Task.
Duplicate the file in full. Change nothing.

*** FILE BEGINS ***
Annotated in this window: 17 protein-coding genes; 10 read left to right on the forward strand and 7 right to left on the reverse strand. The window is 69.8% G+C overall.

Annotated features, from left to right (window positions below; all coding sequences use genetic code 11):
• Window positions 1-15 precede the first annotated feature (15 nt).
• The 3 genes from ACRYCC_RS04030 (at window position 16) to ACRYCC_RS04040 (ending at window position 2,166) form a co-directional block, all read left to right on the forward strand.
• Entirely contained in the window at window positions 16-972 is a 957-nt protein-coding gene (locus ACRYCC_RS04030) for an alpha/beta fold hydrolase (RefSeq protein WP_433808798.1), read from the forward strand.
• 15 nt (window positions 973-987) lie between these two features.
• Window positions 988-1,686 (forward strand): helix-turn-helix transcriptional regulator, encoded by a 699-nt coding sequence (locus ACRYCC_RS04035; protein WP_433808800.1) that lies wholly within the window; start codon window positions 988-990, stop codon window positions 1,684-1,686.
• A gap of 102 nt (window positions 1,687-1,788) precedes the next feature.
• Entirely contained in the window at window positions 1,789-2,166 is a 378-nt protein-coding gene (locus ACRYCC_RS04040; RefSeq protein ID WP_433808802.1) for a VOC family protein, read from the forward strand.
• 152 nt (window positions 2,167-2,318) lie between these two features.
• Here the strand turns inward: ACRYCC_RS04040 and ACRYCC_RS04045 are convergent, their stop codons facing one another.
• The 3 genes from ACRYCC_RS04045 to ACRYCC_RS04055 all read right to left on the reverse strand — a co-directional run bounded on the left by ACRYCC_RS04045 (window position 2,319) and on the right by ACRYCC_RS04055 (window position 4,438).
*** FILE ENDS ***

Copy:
Annotated in this window: 17 protein-coding genes; 10 read left to right on the forward strand and 7 right to left on the reverse strand. The window is 69.8% G+C overall.

Annotated features, from left to right (window positions below; all coding sequences use genetic code 11):
• Window positions 1-15 precede the first annotated feature (15 nt).
• The 3 genes from ACRYCC_RS04030 (at window position 16) to ACRYCC_RS04040 (ending at window position 2,166) form a co-directional block, all read left to right on the forward strand.
• Entirely contained in the window at window positions 16-972 is a 957-nt protein-coding gene (locus ACRYCC_RS04030) for an alpha/beta fold hydrolase (RefSeq protein WP_433808798.1), read from the forward strand.
• 15 nt (window positions 973-987) lie between these two features.
• Window positions 988-1,686 (forward strand): helix-turn-helix transcriptional regulator, encoded by a 699-nt coding sequence (locus ACRYCC_RS04035; protein WP_433808800.1) that lies wholly within the window; start codon window positions 988-990, stop codon window positions 1,684-1,686.
• A gap of 102 nt (window positions 1,687-1,788) precedes the next feature.
• Entirely contained in the window at window positions 1,789-2,166 is a 378-nt protein-coding gene (locus ACRYCC_RS04040; RefSeq protein ID WP_433808802.1) for a VOC family protein, read from the forward strand.
• 152 nt (window positions 2,167-2,318) lie between these two features.
• Here the strand turns inward: ACRYCC_RS04040 and ACRYCC_RS04045 are convergent, their stop codons facing one another.
• The 3 genes from ACRYCC_RS04045 to ACRYCC_RS04055 all read right to left on the reverse strand — a co-directional run bounded on the left by ACRYCC_RS04045 (window position 2,319) and on the right by ACRYCC_RS04055 (window position 4,438).